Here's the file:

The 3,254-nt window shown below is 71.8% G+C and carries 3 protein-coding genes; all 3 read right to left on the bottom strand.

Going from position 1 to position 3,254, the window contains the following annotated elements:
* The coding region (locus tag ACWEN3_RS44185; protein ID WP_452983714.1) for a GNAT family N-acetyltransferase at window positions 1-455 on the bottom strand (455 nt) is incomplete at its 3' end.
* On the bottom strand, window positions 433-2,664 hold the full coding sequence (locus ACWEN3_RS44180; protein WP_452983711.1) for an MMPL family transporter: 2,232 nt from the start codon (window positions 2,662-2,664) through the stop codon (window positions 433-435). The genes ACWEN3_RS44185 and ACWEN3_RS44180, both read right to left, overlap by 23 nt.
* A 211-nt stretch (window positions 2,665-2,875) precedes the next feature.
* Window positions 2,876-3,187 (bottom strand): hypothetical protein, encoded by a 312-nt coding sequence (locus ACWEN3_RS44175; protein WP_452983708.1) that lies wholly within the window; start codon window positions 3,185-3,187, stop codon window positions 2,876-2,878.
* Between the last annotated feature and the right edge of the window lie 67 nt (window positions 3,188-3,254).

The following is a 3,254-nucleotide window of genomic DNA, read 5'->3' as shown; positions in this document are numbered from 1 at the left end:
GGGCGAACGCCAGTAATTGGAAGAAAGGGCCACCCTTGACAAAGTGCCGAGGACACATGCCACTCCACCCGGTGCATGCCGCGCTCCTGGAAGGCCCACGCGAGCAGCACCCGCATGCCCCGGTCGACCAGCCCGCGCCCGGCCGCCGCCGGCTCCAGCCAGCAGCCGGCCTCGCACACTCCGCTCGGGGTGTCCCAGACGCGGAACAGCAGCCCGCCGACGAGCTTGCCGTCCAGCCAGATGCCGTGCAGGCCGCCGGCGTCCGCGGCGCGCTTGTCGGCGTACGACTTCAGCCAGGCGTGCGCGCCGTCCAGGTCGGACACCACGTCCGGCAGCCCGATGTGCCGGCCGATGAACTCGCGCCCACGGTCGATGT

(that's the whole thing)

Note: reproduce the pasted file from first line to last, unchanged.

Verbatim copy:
The 3,254-nt window shown below is 71.8% G+C and carries 3 protein-coding genes; all 3 read right to left on the bottom strand.

Going from position 1 to position 3,254, the window contains the following annotated elements:
* The coding region (locus tag ACWEN3_RS44185; protein ID WP_452983714.1) for a GNAT family N-acetyltransferase at window positions 1-455 on the bottom strand (455 nt) is incomplete at its 3' end.
* On the bottom strand, window positions 433-2,664 hold the full coding sequence (locus ACWEN3_RS44180; protein WP_452983711.1) for an MMPL family transporter: 2,232 nt from the start codon (window positions 2,662-2,664) through the stop codon (window positions 433-435). The genes ACWEN3_RS44185 and ACWEN3_RS44180, both read right to left, overlap by 23 nt.
* A 211-nt stretch (window positions 2,665-2,875) precedes the next feature.
* Window positions 2,876-3,187 (bottom strand): hypothetical protein, encoded by a 312-nt coding sequence (locus ACWEN3_RS44175; protein WP_452983708.1) that lies wholly within the window; start codon window positions 3,185-3,187, stop codon window positions 2,876-2,878.
* Between the last annotated feature and the right edge of the window lie 67 nt (window positions 3,188-3,254).

The following is a 3,254-nucleotide window of genomic DNA, read 5'->3' as shown; positions in this document are numbered from 1 at the left end:
GGGCGAACGCCAGTAATTGGAAGAAAGGGCCACCCTTGACAAAGTGCCGAGGACACATGCCACTCCACCCGGTGCATGCCGCGCTCCTGGAAGGCCCACGCGAGCAGCACCCGCATGCCCCGGTCGACCAGCCCGCGCCCGGCCGCCGCCGGCTCCAGCCAGCAGCCGGCCTCGCACACTCCGCTCGGGGTGTCCCAGACGCGGAACAGCAGCCCGCCGACGAGCTTGCCGTCCAGCCAGATGCCGTGCAGGCCGCCGGCGTCCGCGGCGCGCTTGTCGGCGTACGACTTCAGCCAGGCGTGCGCGCCGTCCAGGTCGGACACCACGTCCGGCAGCCCGATGTGCCGGCCGATGAACTCGCGCCCACGGTCGATGT